Jacob reported that, to date, 90,000 nonprofits have shared information on the GuideStar Exchange platform, including 30,000 that have reached a Gold (4,000), Silver (22,000) or Bronze (16,000) level of participation.
Why the Data Matters
During a lively Q&A session, a participant asked Jacob for his thoughts about lack of investment in organizational capacity and its impact on nonprofit effectiveness. Jacob agreed that funders need to be more willing to invest in capacity and said that GuideStar hopes to develop new tools that will make it easier for nonprofits to measure their own effectiveness.
Another audience member wanted to know what percentage of donors really look at the kinds of information collected by GuideStar. Jacob cited research showing that about 85% of donors believe performance matters, 32% do some research, 20% look beyond financial data and between 3% and 6% use their research to make choices. For donors who already support an organization, said Jacob, providing detailed performance data may have a “thud factor” leading to more generous gifts.
A question was asked about how GuideStar promotes transparency in community foundations, citing problems nonprofits encounter in obtaining basic information about funds held there and in other financial institutions. While admitting that he was unable to answer that question, Jacob shared that he sees it as GuideStar’s responsibility to ensure that the benefits of filling out a profile outweigh the costs so that, ultimately, nonprofits embrace their responsibility to tell their stories in a structured way. Members of the audience underscored the importance of this work in light of bills before Congress to limit the charitable tax deduction.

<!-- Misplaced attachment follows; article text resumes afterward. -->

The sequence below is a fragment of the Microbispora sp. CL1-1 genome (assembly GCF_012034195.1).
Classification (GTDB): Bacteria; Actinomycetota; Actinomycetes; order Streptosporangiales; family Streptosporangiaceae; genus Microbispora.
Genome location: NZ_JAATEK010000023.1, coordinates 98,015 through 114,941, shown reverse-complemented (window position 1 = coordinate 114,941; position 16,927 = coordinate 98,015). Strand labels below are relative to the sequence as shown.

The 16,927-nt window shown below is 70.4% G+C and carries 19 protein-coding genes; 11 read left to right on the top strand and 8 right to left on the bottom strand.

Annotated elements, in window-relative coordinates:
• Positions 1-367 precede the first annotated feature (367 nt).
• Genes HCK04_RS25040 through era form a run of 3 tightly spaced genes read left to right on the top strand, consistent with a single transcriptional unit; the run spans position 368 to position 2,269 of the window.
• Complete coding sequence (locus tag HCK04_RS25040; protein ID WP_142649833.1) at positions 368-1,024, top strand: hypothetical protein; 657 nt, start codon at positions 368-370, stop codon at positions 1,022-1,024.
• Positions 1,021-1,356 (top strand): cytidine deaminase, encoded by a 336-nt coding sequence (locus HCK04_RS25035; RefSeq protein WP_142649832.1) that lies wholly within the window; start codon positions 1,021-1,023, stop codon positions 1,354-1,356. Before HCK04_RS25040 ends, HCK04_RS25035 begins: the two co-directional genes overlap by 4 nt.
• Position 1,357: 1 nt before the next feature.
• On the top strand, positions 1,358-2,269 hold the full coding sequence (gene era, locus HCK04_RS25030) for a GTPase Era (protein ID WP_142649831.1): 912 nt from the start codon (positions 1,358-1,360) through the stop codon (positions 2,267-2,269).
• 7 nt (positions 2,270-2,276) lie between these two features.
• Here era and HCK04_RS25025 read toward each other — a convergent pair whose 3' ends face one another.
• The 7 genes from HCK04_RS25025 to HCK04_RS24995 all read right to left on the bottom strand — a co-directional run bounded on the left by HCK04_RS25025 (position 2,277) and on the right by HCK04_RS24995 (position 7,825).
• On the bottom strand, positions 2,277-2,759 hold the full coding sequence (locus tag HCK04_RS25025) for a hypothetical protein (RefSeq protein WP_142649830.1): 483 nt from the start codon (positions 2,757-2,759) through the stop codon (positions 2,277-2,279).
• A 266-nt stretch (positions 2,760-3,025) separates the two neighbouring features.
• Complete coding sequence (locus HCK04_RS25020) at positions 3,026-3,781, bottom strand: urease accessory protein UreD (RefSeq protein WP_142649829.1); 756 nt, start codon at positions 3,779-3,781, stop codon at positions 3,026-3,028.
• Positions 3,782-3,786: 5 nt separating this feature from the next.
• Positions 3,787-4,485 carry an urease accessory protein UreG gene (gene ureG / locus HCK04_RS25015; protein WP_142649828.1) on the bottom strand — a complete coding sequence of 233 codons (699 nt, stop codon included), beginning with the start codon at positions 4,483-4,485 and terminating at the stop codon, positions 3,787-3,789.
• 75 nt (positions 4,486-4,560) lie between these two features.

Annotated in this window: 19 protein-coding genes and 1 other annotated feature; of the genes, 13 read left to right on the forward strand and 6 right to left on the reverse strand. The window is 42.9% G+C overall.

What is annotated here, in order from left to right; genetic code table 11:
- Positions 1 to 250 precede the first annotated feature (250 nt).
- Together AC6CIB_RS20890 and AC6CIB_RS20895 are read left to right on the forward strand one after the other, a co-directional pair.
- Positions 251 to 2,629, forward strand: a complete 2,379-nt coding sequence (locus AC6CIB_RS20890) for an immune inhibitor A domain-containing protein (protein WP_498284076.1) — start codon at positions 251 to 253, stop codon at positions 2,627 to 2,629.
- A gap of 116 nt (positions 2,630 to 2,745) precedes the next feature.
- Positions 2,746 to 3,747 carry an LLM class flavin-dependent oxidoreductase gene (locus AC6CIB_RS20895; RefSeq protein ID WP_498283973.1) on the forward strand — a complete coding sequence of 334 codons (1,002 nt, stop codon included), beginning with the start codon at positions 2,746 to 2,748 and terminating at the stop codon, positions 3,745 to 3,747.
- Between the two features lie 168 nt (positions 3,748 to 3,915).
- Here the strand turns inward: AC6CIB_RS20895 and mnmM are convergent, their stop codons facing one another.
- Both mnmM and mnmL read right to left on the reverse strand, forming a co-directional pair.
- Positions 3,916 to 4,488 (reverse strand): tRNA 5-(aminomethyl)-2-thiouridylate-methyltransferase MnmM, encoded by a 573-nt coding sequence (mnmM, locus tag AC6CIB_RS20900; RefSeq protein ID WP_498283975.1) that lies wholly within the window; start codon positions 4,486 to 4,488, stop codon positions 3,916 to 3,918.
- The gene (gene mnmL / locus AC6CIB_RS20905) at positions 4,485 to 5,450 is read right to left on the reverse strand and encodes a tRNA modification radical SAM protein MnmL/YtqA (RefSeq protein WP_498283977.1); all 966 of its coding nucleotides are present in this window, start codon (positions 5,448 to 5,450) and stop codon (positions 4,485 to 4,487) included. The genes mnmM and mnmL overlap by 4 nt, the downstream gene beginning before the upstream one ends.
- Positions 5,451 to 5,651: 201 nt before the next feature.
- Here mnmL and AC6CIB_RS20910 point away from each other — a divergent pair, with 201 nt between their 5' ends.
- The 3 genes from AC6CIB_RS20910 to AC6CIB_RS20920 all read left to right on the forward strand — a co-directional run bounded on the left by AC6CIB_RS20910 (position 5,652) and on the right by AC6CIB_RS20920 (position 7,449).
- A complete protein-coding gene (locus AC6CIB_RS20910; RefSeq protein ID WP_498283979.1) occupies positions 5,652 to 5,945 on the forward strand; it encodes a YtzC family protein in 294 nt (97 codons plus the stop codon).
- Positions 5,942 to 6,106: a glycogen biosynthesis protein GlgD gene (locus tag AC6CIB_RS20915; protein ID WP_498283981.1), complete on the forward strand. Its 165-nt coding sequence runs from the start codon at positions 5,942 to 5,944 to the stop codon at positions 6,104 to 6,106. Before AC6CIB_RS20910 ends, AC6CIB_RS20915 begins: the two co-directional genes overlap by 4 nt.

A Collective Voice
Bringing the discussion back around to the Overhead Myth, it was asked whether GuideStar has plans to take the message forward. The answer is a clear yes. Jacob explained that the Overhead Myth letter sent by GuideStar, Charity Navigator and BBB Wise Giving Alliance last June reached 15 million people.
“We’re in the midst of writing a second letter,” Jacob said, “to nonprofits of America. We know we can’t do it alone. We need the nonprofit sector educating donors as well.”
A potential response to that call for help came up later in the morning at a smaller follow-up session for nonprofit senior leadership, funders and volunteers. How could organizations like Nonprofit Connect, the Association for Fundraising Professionals and others come together to promote a unifying message to local and regional funders?
Jacob suggested two ingredients as part of the recipe for creating a high-performing ecosystem of social change.
“Just the idea that the sector in a community would get together and speak to donors about this is so important and powerful,” he said. “You could sign a letter that would go to the boards of organizations asking for their help in eradicating the Overhead Myth. Or, on a less formal level, you could just agree that any time you’re in conversation with foundation staff or trustees to bring up the issue.”
“The systematic, collective voice is the way to go,” he said. All of us at Jeffrey Byrne + Associates couldn’t agree more.
Trudi Galblum (firstname.lastname@example.org) of Trudi Galblum Communications, contributed to this story.